But here’s one very useful thought to help you, based on just a few letters of difference:

CREATE instead of REACT.

Most of us, we make something beautiful, and then we wait until something happens, and then we react.

You’ll find that the more you act before reacting, the more you create instead of react, the more opportunities will present themselves.

Or to put it differently:

Once you stop being reactive and move into being creative when you’re outside of your studio, the more opportunities you’ll…

…Wait for it…

CREATE.

So, over to you:

What business or sales opportunities do you want to create today?

Cheers,

Martin

“The Problem”, I Said, “is That There’s Too Much Art In This World

All eyes were on me.

The silence was deafening.

I knew the point I wanted to make, but I wasn’t sure how to get there.

And I’d better decide fast what to say next, given that I was surrounded by artists.

One wrong word, and they’d probably tear me apart.

So I went straight for the jugular, and played my trump card:

“And not enough of it is actually getting sold”.

I scanned the faces…

Agreement, frustration, clenched jaw, expectation…

So far so good, so I turned down the flame a little.

“In this artist group, where we’ve been meeting weekly for a few months now, we’ve done nothing but talk about a communal art project.

“Which is good, I like it.

“But it’s not going to get more of our art sold.

“See, to a man whose only tool is a hammer, every problem looks like a nail.

“And I promise you: if the problem is ‘not selling enough art’, the solution is not going to be ‘make more art’.”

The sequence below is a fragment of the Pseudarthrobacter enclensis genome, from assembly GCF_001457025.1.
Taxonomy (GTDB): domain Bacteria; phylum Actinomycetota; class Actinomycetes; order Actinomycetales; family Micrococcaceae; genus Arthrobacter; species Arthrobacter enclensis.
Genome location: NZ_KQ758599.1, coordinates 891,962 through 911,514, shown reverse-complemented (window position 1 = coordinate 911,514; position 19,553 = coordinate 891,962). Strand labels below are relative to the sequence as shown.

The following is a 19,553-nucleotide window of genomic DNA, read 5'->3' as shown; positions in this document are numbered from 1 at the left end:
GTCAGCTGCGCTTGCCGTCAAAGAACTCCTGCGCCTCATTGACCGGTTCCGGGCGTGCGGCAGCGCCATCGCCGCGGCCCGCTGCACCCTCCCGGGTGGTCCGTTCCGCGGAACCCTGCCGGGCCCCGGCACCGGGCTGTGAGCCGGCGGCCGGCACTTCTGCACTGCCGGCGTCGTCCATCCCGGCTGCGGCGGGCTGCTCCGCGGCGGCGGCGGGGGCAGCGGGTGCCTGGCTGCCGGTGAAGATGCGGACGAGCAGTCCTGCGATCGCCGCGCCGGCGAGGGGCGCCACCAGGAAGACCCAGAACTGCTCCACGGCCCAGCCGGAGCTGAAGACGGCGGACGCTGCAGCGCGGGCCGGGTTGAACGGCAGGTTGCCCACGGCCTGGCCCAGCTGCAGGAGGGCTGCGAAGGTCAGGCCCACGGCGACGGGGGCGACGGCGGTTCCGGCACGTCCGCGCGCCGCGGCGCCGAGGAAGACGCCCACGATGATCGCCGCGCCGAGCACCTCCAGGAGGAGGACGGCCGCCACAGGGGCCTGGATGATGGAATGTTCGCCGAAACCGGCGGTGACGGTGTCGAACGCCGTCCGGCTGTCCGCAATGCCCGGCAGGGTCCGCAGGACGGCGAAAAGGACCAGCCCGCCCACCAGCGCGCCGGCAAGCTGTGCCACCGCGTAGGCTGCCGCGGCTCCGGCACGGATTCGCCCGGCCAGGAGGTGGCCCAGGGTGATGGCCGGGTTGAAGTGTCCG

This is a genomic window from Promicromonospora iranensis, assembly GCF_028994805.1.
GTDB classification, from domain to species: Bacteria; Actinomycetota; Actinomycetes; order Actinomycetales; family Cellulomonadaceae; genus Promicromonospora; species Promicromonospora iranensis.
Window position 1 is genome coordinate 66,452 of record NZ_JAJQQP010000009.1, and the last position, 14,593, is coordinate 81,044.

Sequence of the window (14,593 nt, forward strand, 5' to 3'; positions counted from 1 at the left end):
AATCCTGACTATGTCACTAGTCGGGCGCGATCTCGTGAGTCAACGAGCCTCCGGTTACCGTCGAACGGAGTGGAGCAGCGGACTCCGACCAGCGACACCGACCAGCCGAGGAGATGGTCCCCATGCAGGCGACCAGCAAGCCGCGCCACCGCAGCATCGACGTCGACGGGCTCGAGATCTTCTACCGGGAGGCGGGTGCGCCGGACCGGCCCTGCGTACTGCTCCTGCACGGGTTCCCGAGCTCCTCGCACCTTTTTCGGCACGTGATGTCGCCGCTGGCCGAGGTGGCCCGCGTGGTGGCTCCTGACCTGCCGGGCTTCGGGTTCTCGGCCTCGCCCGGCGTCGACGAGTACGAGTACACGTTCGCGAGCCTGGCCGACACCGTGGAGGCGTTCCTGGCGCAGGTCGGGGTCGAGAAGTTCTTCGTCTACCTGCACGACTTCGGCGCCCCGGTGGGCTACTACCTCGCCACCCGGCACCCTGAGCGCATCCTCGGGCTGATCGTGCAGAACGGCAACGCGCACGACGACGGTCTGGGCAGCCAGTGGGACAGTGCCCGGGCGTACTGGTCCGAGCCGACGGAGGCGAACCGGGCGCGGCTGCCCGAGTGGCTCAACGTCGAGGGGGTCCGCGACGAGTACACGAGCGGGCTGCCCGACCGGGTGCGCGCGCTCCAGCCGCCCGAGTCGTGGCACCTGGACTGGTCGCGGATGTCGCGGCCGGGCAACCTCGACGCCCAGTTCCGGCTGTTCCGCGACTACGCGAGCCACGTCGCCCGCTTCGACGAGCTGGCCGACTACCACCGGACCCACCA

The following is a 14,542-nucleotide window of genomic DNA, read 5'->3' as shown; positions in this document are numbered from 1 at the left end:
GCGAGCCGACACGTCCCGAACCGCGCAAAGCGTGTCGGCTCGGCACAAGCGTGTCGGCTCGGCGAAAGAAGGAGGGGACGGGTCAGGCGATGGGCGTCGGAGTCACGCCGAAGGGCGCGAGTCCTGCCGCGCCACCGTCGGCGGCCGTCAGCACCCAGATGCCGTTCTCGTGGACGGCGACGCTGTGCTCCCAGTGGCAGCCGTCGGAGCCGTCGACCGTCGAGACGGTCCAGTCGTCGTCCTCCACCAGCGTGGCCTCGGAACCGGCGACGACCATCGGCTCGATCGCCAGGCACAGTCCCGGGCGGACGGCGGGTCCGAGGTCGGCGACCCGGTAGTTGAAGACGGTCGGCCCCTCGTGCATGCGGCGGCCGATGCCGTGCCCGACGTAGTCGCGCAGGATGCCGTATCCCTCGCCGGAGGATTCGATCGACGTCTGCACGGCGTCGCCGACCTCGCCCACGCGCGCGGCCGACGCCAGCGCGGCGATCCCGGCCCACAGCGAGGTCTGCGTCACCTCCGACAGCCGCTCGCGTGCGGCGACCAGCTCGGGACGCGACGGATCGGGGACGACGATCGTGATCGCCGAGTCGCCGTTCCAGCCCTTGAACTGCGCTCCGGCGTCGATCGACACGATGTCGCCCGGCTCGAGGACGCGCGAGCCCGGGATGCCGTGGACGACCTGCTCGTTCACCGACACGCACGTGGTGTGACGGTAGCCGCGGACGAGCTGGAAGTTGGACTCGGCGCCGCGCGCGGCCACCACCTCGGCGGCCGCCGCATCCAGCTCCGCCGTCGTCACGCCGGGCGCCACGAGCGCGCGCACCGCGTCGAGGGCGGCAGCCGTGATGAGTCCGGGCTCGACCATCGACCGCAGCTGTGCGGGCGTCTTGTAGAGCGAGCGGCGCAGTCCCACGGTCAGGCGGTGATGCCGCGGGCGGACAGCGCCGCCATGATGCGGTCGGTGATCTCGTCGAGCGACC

Another look around the table… I had their undivided attention.

“So I want to put down a question for you all to consider:

“What if, instead of working on an art project, we stick our heads together and work to create something that actually helps us sell our art?

“What if we create a sort of guerrilla marketing team, and use social media to create buzz and get views on our work?”

Nods of agreement.

“Good”, I said.

“But, this is only going to work if each of us agrees to commit.

“They say success is 90% just showing up.

“And we’ll have to do the work as well.

“So does everyone here agree to show up and do the work?”

Yesses all around the table.

“Good. Then we are, as of now, officially…”

I paused for effect, drawing out the moment. (What? Don’t I get to have a bit of fun too?)

“In business!

“My work here is done”.

Laughter, cheers, the ‘tink’ of glasses.

A very good and productive meeting, all agreed.

This was last night, and I’m just so thrilled that my friends saw sense in it and that they agree.

So we’re launching a Facebook page for our Artist Network Alpujarra, and we’re going to be selling our work, you bet.

Here’s the takeaway, in case you missed it:

Never ever stop creating art.

But don’t use the art itself as the only tool to get the art sold.

Aren’t you a creator, a maker of things?

Then use your creativity to create marketing and sales.

It really isn’t rocket surgery.

All it takes is showing up and doing the work.

Add learning, persistence and patience, and you too can build your own audience and your own sales.

And if you want to add personal guidance and coaching, you know where to find me.

Here, for example, if you want a complementary 30-minute coaching session: http://martinstellar.com/art-business-coaching/